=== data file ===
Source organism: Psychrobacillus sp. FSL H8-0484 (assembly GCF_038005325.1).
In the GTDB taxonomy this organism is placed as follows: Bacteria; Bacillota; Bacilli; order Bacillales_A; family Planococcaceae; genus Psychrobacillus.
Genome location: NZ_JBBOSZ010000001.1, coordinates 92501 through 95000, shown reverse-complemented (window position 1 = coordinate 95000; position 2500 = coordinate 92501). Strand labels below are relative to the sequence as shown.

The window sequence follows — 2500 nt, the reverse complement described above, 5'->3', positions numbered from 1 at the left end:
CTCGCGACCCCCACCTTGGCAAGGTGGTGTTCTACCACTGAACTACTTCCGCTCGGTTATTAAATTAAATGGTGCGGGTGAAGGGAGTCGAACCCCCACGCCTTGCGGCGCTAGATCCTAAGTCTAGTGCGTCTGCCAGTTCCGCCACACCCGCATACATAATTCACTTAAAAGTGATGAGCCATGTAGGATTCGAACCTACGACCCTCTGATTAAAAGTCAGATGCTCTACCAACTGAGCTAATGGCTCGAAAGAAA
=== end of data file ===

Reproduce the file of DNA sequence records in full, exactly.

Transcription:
Source organism: Psychrobacillus sp. FSL H8-0484 (assembly GCF_038005325.1).
In the GTDB taxonomy this organism is placed as follows: Bacteria; Bacillota; Bacilli; order Bacillales_A; family Planococcaceae; genus Psychrobacillus.
Genome location: NZ_JBBOSZ010000001.1, coordinates 92501 through 95000, shown reverse-complemented (window position 1 = coordinate 95000; position 2500 = coordinate 92501). Strand labels below are relative to the sequence as shown.

The window sequence follows — 2500 nt, the reverse complement described above, 5'->3', positions numbered from 1 at the left end:
CTCGCGACCCCCACCTTGGCAAGGTGGTGTTCTACCACTGAACTACTTCCGCTCGGTTATTAAATTAAATGGTGCGGGTGAAGGGAGTCGAACCCCCACGCCTTGCGGCGCTAGATCCTAAGTCTAGTGCGTCTGCCAGTTCCGCCACACCCGCATACATAATTCACTTAAAAGTGATGAGCCATGTAGGATTCGAACCTACGACCCTCTGATTAAAAGTCAGATGCTCTACCAACTGAGCTAATGGCTCGAAAGAAA